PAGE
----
Some studies have reported specific emotion recognition impairment in depression. For example, Leppanen et al. [41] reported that depressed patients have an impairment in recognizing neutral faces and a tendency to interpret happy faces as neutral, and interpreting this as a negative shift in emotion recognition [42], [52], [53]. On the other hand, Persad and Polivy [43] reported no specific impairment of emotion recognition, but rather a generalized, non-specific deficit of emotion recognition. The authors suggested that this deficit might also be because of a “lack of attentiveness to others” and a focus that is more directed to patients' own problems [43]. Thus, taken together it may be argued that deficits in recognition of facial expressions of emotion in major depression may be determined by patients' negative emotional experience as well as by the assessment of their internal mood state. Major depression is characterized by negative cognitions (worthlessness, self-criticism, hopelessness) and consequently their evaluation of external stimuli, including facial expressions, might be more negative than in healthy subjects [5], [44].

Another factor which might contribute to the present result is illness severity. Almost all studies included in the present review, with the exception of Archer et al. [45] -- where the severity of the depressive disorder is not clear -- were on patients with moderate-to-severe or severe depression. Thus, this finding may be limited to only patients with moderate-to-severe or severe depression, whereas patients with remitted depression may show no emotion recognition impairment. Venn et al. [54] suggested that emotion recognition impairment is a “state-dependent effect”. On the other hand Bourke and colleagues [55] in their review, indicated that it is not clear yet if impairment of emotion recognition is state or trait marker of depression severity. Further studies may need to examine this effect. Taken all together we may conclude that severe and moderate depression is associated with moderate emotion recognition impairment.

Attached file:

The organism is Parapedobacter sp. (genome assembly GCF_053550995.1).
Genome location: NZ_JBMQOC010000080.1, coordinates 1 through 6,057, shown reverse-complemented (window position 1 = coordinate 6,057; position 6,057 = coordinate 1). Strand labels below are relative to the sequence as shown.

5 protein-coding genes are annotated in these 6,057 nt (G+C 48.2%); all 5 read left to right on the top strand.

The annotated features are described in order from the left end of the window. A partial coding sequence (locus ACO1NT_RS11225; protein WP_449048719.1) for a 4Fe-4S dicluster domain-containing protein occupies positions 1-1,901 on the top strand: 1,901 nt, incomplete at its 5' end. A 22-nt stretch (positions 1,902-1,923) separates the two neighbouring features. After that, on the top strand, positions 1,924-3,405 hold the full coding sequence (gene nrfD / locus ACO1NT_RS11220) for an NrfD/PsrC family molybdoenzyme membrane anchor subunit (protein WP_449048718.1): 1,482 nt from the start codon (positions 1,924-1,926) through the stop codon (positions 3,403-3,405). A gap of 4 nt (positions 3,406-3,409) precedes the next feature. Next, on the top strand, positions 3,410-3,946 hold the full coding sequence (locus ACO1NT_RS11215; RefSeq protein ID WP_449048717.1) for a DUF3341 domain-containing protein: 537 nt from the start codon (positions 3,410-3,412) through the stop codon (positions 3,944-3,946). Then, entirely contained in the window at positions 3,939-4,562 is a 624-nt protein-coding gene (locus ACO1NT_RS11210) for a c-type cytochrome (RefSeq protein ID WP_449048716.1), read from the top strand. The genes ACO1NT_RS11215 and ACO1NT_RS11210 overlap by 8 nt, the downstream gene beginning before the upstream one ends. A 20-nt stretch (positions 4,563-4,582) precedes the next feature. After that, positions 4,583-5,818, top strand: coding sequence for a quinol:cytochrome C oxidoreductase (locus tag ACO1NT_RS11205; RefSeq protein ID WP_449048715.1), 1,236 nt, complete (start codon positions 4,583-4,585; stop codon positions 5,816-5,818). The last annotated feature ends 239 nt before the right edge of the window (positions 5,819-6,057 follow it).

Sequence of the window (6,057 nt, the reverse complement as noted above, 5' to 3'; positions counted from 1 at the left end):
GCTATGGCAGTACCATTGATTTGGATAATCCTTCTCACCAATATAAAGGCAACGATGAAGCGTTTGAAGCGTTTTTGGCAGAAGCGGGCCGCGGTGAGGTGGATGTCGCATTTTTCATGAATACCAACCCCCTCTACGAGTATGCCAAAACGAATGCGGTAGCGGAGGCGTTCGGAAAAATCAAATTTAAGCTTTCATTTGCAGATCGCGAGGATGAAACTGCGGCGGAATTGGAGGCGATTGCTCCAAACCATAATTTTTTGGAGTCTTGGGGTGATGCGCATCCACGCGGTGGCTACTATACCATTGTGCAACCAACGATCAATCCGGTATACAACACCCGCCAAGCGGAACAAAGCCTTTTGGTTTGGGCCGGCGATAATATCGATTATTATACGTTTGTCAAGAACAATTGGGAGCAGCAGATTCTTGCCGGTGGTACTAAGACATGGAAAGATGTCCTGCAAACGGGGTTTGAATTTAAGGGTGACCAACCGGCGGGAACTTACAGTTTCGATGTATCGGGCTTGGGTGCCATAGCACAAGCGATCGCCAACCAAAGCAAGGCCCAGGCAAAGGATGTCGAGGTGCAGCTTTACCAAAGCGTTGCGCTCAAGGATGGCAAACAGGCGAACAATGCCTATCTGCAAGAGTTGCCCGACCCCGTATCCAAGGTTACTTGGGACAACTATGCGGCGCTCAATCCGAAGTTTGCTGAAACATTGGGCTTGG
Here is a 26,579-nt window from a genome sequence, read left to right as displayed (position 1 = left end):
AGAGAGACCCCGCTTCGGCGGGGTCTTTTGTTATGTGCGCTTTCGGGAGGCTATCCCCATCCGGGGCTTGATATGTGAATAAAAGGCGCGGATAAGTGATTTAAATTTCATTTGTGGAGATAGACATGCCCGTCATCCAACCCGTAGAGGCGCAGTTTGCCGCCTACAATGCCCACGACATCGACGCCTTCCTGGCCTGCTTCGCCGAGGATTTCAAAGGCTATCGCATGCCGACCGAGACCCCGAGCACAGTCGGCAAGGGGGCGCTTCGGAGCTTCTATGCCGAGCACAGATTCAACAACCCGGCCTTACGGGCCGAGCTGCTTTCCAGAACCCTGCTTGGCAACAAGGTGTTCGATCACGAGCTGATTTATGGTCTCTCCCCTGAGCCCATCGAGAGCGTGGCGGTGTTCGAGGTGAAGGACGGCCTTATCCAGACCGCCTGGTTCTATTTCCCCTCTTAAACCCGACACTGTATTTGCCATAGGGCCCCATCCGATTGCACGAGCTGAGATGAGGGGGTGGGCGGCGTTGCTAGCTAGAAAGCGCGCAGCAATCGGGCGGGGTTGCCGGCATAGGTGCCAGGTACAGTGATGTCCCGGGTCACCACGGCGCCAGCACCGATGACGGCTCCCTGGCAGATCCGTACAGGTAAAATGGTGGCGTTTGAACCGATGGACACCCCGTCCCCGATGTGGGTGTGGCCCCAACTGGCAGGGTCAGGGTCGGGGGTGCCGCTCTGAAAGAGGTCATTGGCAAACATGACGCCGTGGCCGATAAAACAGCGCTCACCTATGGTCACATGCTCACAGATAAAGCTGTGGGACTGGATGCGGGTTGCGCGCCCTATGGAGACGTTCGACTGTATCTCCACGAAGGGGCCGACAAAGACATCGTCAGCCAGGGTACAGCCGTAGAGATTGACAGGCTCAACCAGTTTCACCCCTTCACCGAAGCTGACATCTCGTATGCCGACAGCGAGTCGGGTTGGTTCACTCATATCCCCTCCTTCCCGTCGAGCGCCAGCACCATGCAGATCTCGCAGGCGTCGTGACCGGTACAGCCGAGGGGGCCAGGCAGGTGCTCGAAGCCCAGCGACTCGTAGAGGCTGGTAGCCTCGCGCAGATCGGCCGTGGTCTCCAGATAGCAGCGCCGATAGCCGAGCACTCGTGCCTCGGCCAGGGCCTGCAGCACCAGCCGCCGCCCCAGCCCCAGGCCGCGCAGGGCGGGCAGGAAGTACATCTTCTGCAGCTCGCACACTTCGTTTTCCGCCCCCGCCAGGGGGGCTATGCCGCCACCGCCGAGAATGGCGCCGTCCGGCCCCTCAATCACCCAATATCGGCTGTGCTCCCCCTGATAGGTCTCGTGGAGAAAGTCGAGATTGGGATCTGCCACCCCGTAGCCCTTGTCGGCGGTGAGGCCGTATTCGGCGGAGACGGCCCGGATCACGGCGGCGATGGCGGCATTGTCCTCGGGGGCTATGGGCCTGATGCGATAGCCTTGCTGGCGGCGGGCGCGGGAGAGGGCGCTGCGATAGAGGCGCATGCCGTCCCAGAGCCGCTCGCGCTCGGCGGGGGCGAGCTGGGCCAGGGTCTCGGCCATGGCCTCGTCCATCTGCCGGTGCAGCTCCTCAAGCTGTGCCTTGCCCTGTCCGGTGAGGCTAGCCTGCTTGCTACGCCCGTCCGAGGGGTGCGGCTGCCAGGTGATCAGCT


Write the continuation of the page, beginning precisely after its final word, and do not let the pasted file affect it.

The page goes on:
Emotion recognition has been shown to be related to social functioning [56]. Indeed, neuroimaging studies have reported that to a large extent regions involved in emotional processing are also part of the neural network responsible for social cognitive processes [57]. Keightley et al. [58] reported that prefrontal cortical structures, amygdala and inferior temporal cortex (fusiform gyrus) have a critical role in emotion recognition processes. At the neural level, anxiety disorders are associated with amygdala and insula hyperactivation during perception of threat-related emotions [59]. In major depression abnormal cerebral blood flow (CBF) has been shown in amygdala, anterior cingulate cortex (ACC), ventral striatum, anterior insula and prefrontal cortex [60], [61]. Thus, neuroimaging studies can offer an identification of pathological mechanisms associated with affective disorders.

Factors which might influence our results are the small sample size, differences in stimulus material and task complexity, and duration of illness which may have an impact on the outcome of emotion recognition tasks and cognitive tests. A second limitation concerns the fact that there were differences in the degree of severity of the anxiety disorders, not all of them being clinical patients. Another limitation is that we could not distinguish between individual emotions, because most studies did not report adequately detailed data to permit such comparisons. It would be of interest to investigate whether patients with major depression are selectively more impaired for certain expressions (e.g., happy) than others (e.g., sad), as was suggested by Surguladze et al. [23]. Medication use might have been a confounding variable because manipulation of the serotonin system, which is a common antidepressant treatment, produces specific alterations in the ability to recognize fear [62].

In summary, we reviewed behavioral studies indicating the relevance of facial expression of emotion to anxiety disorders and major depression. The present findings suggest a global deficit in recognition of different types of emotions, which was more pronounced in major depression than in anxiety disorders. These emotion recognition deficits may contribute to compromise social functioning in these disorders.

Supporting Information

Table S1

Characteristics of included studies on anxiety disorders.

(DOC)

Table S2

Characteristics of included studies on major depressive disorder.

(DOC)

Footnotes

Competing Interests: The authors have declared that no competing interests exist.

Funding: The present study was funded by University of Groningen, The Netherlands. The founders had no role in the study design, data collection and analysis, decision to publish or preparation of the manuscript.